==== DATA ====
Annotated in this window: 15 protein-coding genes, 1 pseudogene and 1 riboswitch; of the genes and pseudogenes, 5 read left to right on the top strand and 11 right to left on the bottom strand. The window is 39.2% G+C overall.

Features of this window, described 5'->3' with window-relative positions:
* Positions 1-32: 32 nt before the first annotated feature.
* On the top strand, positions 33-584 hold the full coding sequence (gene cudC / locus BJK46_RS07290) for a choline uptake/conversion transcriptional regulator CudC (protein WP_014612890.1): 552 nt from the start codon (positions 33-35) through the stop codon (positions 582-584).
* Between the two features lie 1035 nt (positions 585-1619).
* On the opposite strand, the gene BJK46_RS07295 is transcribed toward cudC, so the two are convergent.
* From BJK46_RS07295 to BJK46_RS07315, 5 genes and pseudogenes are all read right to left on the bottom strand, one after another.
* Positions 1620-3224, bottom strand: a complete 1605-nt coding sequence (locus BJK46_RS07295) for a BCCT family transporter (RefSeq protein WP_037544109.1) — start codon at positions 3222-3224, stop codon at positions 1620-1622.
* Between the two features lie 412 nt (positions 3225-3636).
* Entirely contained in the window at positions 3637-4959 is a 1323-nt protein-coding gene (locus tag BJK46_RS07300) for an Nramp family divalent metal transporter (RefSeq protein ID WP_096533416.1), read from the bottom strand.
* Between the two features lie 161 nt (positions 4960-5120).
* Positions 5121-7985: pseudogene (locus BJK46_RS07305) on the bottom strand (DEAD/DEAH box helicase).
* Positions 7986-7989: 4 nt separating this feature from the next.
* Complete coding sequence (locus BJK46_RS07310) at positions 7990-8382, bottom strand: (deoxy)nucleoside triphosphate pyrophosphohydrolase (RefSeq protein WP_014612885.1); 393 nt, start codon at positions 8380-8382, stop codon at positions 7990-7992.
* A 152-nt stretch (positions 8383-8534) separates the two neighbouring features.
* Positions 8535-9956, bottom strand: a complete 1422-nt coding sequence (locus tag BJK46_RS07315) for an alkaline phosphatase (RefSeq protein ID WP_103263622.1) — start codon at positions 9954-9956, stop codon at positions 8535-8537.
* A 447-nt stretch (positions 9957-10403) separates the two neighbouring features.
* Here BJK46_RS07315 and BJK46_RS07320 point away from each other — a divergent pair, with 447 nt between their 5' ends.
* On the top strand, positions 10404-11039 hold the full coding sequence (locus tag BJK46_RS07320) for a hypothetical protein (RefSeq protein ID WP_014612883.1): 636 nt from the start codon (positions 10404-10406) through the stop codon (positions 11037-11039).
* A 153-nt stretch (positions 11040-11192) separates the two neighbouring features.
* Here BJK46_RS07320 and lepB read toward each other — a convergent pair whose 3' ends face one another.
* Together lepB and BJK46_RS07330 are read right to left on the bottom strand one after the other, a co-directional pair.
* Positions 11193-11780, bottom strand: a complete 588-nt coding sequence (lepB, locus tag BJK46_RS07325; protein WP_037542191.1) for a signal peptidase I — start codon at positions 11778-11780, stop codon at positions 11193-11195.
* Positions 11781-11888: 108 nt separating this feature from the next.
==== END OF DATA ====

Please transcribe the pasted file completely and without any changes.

Annotated in this window: 15 protein-coding genes, 1 pseudogene and 1 riboswitch; of the genes and pseudogenes, 5 read left to right on the top strand and 11 right to left on the bottom strand. The window is 39.2% G+C overall.

Features of this window, described 5'->3' with window-relative positions:
* Positions 1-32: 32 nt before the first annotated feature.
* On the top strand, positions 33-584 hold the full coding sequence (gene cudC / locus BJK46_RS07290) for a choline uptake/conversion transcriptional regulator CudC (protein WP_014612890.1): 552 nt from the start codon (positions 33-35) through the stop codon (positions 582-584).
* Between the two features lie 1035 nt (positions 585-1619).
* On the opposite strand, the gene BJK46_RS07295 is transcribed toward cudC, so the two are convergent.
* From BJK46_RS07295 to BJK46_RS07315, 5 genes and pseudogenes are all read right to left on the bottom strand, one after another.
* Positions 1620-3224, bottom strand: a complete 1605-nt coding sequence (locus BJK46_RS07295) for a BCCT family transporter (RefSeq protein WP_037544109.1) — start codon at positions 3222-3224, stop codon at positions 1620-1622.
* Between the two features lie 412 nt (positions 3225-3636).
* Entirely contained in the window at positions 3637-4959 is a 1323-nt protein-coding gene (locus tag BJK46_RS07300) for an Nramp family divalent metal transporter (RefSeq protein ID WP_096533416.1), read from the bottom strand.
* Between the two features lie 161 nt (positions 4960-5120).
* Positions 5121-7985: pseudogene (locus BJK46_RS07305) on the bottom strand (DEAD/DEAH box helicase).
* Positions 7986-7989: 4 nt separating this feature from the next.
* Complete coding sequence (locus BJK46_RS07310) at positions 7990-8382, bottom strand: (deoxy)nucleoside triphosphate pyrophosphohydrolase (RefSeq protein WP_014612885.1); 393 nt, start codon at positions 8380-8382, stop codon at positions 7990-7992.
* A 152-nt stretch (positions 8383-8534) separates the two neighbouring features.
* Positions 8535-9956, bottom strand: a complete 1422-nt coding sequence (locus tag BJK46_RS07315) for an alkaline phosphatase (RefSeq protein ID WP_103263622.1) — start codon at positions 9954-9956, stop codon at positions 8535-8537.
* A 447-nt stretch (positions 9957-10403) separates the two neighbouring features.
* Here BJK46_RS07315 and BJK46_RS07320 point away from each other — a divergent pair, with 447 nt between their 5' ends.
* On the top strand, positions 10404-11039 hold the full coding sequence (locus tag BJK46_RS07320) for a hypothetical protein (RefSeq protein ID WP_014612883.1): 636 nt from the start codon (positions 10404-10406) through the stop codon (positions 11037-11039).
* A 153-nt stretch (positions 11040-11192) separates the two neighbouring features.
* Here BJK46_RS07320 and lepB read toward each other — a convergent pair whose 3' ends face one another.
* Together lepB and BJK46_RS07330 are read right to left on the bottom strand one after the other, a co-directional pair.
* Positions 11193-11780, bottom strand: a complete 588-nt coding sequence (lepB, locus tag BJK46_RS07325; protein WP_037542191.1) for a signal peptidase I — start codon at positions 11778-11780, stop codon at positions 11193-11195.
* Positions 11781-11888: 108 nt separating this feature from the next.